Sunday, November 28, 2004

10 pounds of Turkey

After that Thanksgiving weekend, I've got about 10 more pounds to hoss (heave and toss) around now. These bodyweight exercises might feel harder for the next week or so, heh heh.


Last Monday was one arm chin work and I got both arms down to 10 pounds of assistance. My left arm is able to pull with 5 lbs of assistance, but I dropped back to 10lbs so each arm would be worked evenly.

Worked several single reps with the one arm chin. Eventually increasing assistance until I was pulling up with 25lbs assistance. Finished with some explosive two arm chins and pulls. Going through the range of motion complete, but fast, seems to help generate more power in my pulls.

The elbows were aching after that workout, onset of tendonitis like I've mentioned before, but a good night's sleep and rest from chins and I'm back to 100% in a day. This stage of training has me stepping right up to the line of overtraining and then knowing when to back down and recuperate. So far, so good. More one arm chin work tonight.


Some planche training yesterday was very good. I used a pair of 15lb dumbbells as floor handles so that my hand were grabbing the db handles, instead of splayed out on the floor. The wrists weren't taking the brunt of training. Worked very well. I'm going to start training that way more often.

Monday, November 22, 2004

Work hard, work smart

"Practice does not make perfect. Only perfect practice makes perfect."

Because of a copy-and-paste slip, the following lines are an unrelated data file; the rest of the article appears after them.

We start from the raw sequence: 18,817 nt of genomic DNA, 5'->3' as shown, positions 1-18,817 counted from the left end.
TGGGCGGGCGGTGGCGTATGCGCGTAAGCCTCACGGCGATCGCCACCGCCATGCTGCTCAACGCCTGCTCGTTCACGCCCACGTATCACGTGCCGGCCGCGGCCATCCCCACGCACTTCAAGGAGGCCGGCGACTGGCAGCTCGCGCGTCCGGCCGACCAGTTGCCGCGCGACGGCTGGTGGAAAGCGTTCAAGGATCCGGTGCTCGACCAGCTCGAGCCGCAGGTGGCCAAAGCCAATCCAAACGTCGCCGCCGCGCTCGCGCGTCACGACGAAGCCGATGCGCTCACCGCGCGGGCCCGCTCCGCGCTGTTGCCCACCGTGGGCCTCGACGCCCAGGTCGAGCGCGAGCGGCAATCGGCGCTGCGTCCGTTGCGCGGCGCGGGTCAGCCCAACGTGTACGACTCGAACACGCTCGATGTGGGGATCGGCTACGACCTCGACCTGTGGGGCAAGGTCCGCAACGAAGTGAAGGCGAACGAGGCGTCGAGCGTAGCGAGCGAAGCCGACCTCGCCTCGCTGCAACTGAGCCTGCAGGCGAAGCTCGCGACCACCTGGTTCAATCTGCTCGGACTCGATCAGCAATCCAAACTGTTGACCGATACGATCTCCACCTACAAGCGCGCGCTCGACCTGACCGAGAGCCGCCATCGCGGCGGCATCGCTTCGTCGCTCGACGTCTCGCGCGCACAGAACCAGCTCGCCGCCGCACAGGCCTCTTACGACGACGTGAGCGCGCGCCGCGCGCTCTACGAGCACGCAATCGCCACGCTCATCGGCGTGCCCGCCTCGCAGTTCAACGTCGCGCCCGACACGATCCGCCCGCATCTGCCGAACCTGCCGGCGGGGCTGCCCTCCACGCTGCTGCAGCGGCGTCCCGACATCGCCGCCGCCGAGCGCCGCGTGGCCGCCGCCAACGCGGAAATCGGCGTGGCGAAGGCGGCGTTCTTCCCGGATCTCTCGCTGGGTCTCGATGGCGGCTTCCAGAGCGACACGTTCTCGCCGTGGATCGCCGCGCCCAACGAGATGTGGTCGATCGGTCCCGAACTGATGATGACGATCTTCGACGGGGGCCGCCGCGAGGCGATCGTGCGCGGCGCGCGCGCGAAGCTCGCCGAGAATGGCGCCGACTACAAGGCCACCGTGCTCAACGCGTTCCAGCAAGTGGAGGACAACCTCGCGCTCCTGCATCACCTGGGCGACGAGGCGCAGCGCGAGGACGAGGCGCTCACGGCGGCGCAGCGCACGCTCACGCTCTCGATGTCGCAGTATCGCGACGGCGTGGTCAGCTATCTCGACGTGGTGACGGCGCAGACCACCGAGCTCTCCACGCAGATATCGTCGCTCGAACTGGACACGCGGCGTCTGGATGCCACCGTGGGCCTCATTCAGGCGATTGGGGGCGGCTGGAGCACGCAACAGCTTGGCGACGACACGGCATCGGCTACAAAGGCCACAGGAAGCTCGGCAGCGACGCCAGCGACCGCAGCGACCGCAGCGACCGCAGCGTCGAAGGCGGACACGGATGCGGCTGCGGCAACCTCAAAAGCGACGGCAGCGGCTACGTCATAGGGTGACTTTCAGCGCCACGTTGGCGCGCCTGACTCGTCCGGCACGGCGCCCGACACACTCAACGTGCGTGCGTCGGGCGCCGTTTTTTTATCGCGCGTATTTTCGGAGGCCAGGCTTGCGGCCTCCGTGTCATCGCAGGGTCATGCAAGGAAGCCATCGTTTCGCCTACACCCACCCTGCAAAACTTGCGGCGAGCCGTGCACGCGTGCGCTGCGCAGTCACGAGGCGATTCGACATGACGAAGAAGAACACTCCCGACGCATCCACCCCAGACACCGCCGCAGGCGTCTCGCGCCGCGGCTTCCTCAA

- Vince Lombardi

So here are two skills that I'd like to master.


The Front Lever
front lever

and

The Planche
planche


I'm getting close to the front lever, but the planche is still down the road. Especially one as technically perfect as that one ol' Blaine is showing. Regardless of the difficulty of the skill, or how close I am to performing it, I keep two things in mind. This is to work hard, and to work smart.

You've got to give it your all each time you practice. When you make excuses, you're only letting yourself down. I know it sounds like I'm about to ask you to win one for the gipper, especially after the Lombardi quote, but some need a reminder, or swift kick in the butt to stop slacking.

The second part is equally as important. Working smart.

All the motivation and desire in the world isn't going to get you the strength you're seeking if you go and train incorrectly or inefficiently. It's this reason that research is an important part of my training. Insanity is often defined as performing the same action twice and expecting a different result. So if you're training for a certain skill and don't seem to be progressing, then continuing that training is insane.

Even when I'm progressing nicely on a skill, I'll still research it tirelessly. Each new piece of training information I find may help me train more efficiently. It may give me new and better drills to perform, or give insight into proper muscle application and strength. Even rereading previously gathered material can prove to be helpful. I try to wrap my mind around every detail. This is what some may call obsessive, but I merely call being thorough.

I wrote this entry because working smarter recently paid off. Rereading an article regarding the front lever gave me new, rarely mentioned, insight into the muscle tension in a front lever (and iron cross as well).